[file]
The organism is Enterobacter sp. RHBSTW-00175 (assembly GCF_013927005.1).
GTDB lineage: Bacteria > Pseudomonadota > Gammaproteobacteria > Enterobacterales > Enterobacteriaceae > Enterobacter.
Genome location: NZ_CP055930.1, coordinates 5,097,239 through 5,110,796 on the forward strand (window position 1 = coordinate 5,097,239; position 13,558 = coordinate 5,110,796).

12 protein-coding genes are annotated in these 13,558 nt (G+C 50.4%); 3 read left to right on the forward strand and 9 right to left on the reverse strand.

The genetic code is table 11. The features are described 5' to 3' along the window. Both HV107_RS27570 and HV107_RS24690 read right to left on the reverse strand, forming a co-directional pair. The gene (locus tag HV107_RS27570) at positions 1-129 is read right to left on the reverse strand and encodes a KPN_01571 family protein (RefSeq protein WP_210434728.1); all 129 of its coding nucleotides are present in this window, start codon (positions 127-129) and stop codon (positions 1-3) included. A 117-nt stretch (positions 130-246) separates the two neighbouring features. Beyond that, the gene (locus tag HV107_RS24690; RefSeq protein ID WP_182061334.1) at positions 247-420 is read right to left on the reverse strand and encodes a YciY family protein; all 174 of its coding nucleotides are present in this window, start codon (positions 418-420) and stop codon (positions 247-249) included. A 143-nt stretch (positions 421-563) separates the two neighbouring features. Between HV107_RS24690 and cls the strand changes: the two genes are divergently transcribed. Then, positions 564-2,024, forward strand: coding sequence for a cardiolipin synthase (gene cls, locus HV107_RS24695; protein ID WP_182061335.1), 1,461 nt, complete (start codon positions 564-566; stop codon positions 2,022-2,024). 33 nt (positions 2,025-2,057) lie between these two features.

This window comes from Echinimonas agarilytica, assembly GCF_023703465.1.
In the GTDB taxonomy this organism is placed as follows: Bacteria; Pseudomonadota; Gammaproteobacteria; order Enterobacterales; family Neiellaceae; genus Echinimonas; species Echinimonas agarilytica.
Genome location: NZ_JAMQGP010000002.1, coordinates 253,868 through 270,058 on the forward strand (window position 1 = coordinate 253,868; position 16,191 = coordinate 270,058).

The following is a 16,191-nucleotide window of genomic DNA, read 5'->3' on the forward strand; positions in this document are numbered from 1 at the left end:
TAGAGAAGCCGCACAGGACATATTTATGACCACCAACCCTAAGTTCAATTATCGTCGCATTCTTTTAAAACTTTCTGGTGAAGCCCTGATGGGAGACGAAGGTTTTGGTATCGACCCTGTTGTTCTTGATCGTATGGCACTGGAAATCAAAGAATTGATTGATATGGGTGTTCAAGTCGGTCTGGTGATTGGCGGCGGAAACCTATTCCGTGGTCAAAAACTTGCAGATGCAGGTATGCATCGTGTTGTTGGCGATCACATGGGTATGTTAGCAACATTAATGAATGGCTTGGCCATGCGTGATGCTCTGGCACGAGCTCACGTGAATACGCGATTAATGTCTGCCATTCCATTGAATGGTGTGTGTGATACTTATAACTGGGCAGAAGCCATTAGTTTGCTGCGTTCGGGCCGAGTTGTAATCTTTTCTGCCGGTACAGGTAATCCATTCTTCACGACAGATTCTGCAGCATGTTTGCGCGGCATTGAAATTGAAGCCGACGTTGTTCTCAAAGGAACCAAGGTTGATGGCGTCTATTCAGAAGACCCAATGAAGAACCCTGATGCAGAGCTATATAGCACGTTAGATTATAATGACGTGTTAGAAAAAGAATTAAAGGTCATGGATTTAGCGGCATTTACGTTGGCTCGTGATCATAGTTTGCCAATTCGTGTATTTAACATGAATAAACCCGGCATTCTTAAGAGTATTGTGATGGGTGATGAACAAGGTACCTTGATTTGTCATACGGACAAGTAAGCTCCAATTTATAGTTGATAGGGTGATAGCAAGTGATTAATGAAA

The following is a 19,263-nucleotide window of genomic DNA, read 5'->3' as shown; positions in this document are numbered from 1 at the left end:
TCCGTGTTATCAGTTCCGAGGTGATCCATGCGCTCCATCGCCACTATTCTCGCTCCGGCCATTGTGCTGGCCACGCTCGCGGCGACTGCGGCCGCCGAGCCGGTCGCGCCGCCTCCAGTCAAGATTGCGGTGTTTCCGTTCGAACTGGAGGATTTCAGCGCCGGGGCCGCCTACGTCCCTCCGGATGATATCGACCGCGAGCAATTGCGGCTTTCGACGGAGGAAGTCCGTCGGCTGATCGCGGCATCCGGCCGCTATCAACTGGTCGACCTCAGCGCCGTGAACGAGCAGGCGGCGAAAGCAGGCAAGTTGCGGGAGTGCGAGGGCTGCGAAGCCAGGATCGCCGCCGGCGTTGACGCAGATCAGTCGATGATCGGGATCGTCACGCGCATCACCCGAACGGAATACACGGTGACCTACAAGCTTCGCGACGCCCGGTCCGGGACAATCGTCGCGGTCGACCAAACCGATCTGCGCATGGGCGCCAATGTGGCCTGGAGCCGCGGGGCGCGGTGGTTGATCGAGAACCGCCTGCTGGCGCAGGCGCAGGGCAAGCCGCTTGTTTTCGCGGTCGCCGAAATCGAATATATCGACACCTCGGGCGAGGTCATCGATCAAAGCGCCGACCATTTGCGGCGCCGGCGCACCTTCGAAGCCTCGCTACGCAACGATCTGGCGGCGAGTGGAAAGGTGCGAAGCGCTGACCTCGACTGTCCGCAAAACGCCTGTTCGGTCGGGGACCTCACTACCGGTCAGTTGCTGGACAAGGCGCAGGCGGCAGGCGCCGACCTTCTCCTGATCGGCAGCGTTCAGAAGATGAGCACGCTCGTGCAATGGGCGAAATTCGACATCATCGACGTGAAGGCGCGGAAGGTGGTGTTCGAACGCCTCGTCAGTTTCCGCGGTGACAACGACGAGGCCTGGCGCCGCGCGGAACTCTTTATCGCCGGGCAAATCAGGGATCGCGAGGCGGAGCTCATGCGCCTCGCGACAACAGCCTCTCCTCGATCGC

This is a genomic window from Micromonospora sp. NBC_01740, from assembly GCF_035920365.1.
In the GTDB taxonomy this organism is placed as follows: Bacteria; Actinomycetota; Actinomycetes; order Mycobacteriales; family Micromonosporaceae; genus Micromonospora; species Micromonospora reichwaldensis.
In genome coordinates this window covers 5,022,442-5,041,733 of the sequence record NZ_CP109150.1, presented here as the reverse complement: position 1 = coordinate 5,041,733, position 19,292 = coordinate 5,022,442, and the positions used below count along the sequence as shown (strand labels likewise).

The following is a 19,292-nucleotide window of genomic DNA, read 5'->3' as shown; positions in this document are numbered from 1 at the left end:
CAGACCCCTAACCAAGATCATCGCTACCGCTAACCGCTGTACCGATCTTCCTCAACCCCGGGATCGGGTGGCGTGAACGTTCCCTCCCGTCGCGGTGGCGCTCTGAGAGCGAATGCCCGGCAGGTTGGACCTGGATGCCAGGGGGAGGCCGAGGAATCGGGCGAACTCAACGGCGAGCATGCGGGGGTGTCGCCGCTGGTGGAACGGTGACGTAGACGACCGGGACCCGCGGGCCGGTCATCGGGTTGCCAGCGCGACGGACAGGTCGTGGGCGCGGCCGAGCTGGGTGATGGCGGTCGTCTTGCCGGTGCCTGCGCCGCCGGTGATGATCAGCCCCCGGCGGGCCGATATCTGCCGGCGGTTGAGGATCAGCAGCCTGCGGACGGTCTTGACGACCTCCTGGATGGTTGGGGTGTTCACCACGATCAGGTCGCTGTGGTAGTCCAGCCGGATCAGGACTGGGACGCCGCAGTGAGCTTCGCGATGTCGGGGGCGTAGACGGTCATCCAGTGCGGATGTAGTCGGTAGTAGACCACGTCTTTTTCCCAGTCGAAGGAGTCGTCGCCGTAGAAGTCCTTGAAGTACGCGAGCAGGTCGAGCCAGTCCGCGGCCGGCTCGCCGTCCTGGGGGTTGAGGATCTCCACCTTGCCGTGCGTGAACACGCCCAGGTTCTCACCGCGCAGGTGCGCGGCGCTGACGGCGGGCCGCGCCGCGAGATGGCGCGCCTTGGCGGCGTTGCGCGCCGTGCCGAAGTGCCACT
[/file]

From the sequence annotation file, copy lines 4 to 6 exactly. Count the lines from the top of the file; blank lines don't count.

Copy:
12 protein-coding genes are annotated in these 13,558 nt (G+C 50.4%); 3 read left to right on the forward strand and 9 right to left on the reverse strand.

The genetic code is table 11. The features are described 5' to 3' along the window. Both HV107_RS27570 and HV107_RS24690 read right to left on the reverse strand, forming a co-directional pair. The gene (locus tag HV107_RS27570) at positions 1-129 is read right to left on the reverse strand and encodes a KPN_01571 family protein (RefSeq protein WP_210434728.1); all 129 of its coding nucleotides are present in this window, start codon (positions 127-129) and stop codon (positions 1-3) included. A 117-nt stretch (positions 130-246) separates the two neighbouring features. Beyond that, the gene (locus tag HV107_RS24690; RefSeq protein ID WP_182061334.1) at positions 247-420 is read right to left on the reverse strand and encodes a YciY family protein; all 174 of its coding nucleotides are present in this window, start codon (positions 418-420) and stop codon (positions 247-249) included. A 143-nt stretch (positions 421-563) separates the two neighbouring features. Between HV107_RS24690 and cls the strand changes: the two genes are divergently transcribed. Then, positions 564-2,024, forward strand: coding sequence for a cardiolipin synthase (gene cls, locus HV107_RS24695; protein ID WP_182061335.1), 1,461 nt, complete (start codon positions 564-566; stop codon positions 2,022-2,024). 33 nt (positions 2,025-2,057) lie between these two features.

This window comes from Echinimonas agarilytica, assembly GCF_023703465.1.